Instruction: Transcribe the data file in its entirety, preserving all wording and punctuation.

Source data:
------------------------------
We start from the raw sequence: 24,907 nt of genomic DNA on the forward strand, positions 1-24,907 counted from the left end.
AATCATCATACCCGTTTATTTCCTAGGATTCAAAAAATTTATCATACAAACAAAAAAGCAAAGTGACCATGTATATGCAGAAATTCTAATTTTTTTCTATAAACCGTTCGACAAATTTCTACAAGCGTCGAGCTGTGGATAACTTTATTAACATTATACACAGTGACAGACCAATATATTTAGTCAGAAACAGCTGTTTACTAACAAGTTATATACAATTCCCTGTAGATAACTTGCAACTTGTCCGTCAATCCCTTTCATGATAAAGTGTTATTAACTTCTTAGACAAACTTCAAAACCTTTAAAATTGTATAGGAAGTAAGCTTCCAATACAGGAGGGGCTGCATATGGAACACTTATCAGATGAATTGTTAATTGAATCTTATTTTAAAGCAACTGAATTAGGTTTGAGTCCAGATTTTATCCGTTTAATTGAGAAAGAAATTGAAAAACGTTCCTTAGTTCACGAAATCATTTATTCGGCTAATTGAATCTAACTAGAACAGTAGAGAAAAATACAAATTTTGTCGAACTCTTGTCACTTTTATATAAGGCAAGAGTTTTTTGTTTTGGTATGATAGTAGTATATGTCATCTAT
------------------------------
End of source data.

We start from the raw sequence: 24,907 nt of genomic DNA on the forward strand, positions 1-24,907 counted from the left end.
AATCATCATACCCGTTTATTTCCTAGGATTCAAAAAATTTATCATACAAACAAAAAAGCAAAGTGACCATGTATATGCAGAAATTCTAATTTTTTTCTATAAACCGTTCGACAAATTTCTACAAGCGTCGAGCTGTGGATAACTTTATTAACATTATACACAGTGACAGACCAATATATTTAGTCAGAAACAGCTGTTTACTAACAAGTTATATACAATTCCCTGTAGATAACTTGCAACTTGTCCGTCAATCCCTTTCATGATAAAGTGTTATTAACTTCTTAGACAAACTTCAAAACCTTTAAAATTGTATAGGAAGTAAGCTTCCAATACAGGAGGGGCTGCATATGGAACACTTATCAGATGAATTGTTAATTGAATCTTATTTTAAAGCAACTGAATTAGGTTTGAGTCCAGATTTTATCCGTTTAATTGAGAAAGAAATTGAAAAACGTTCCTTAGTTCACGAAATCATTTATTCGGCTAATTGAATCTAACTAGAACAGTAGAGAAAAATACAAATTTTGTCGAACTCTTGTCACTTTTATATAAGGCAAGAGTTTTTTGTTTTGGTATGATAGTAGTATATGTCATCTAT